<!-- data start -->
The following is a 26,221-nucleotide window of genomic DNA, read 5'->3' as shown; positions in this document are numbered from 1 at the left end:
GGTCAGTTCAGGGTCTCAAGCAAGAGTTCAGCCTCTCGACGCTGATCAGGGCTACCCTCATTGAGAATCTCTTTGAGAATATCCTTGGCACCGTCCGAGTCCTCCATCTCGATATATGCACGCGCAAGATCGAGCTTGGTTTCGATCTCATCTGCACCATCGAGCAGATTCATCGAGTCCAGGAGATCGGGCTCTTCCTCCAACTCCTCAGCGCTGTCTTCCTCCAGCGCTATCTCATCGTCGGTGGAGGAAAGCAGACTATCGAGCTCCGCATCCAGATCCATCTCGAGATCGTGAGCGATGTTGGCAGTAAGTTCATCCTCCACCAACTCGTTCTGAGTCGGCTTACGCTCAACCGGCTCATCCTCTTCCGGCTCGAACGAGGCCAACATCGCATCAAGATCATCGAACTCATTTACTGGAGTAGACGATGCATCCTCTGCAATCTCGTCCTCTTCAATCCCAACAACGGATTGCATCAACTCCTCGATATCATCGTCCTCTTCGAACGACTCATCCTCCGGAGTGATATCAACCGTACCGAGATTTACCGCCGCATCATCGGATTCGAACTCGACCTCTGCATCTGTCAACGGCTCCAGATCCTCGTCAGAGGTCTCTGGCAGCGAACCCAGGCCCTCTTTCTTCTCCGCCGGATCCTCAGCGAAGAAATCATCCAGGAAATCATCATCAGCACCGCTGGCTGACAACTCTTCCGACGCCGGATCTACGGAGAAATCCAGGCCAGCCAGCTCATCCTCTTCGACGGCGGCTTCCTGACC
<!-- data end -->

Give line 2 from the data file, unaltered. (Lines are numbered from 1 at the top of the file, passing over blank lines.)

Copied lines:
GGTCAGTTCAGGGTCTCAAGCAAGAGTTCAGCCTCTCGACGCTGATCAGGGCTACCCTCATTGAGAATCTCTTTGAGAATATCCTTGGCACCGTCCGAGTCCTCCATCTCGATATATGCACGCGCAAGATCGAGCTTGGTTTCGATCTCATCTGCACCATCGAGCAGATTCATCGAGTCCAGGAGATCGGGCTCTTCCTCCAACTCCTCAGCGCTGTCTTCCTCCAGCGCTATCTCATCGTCGGTGGAGGAAAGCAGACTATCGAGCTCCGCATCCAGATCCATCTCGAGATCGTGAGCGATGTTGGCAGTAAGTTCATCCTCCACCAACTCGTTCTGAGTCGGCTTACGCTCAACCGGCTCATCCTCTTCCGGCTCGAACGAGGCCAACATCGCATCAAGATCATCGAACTCATTTACTGGAGTAGACGATGCATCCTCTGCAATCTCGTCCTCTTCAATCCCAACAACGGATTGCATCAACTCCTCGATATCATCGTCCTCTTCGAACGACTCATCCTCCGGAGTGATATCAACCGTACCGAGATTTACCGCCGCATCATCGGATTCGAACTCGACCTCTGCATCTGTCAACGGCTCCAGATCCTCGTCAGAGGTCTCTGGCAGCGAACCCAGGCCCTCTTTCTTCTCCGCCGGATCCTCAGCGAAGAAATCATCCAGGAAATCATCATCAGCACCGCTGGCTGACAACTCTTCCGACGCCGGATCTACGGAGAAATCCAGGCCAGCCAGCTCATCCTCTTCGACGGCGGCTTCCTGACC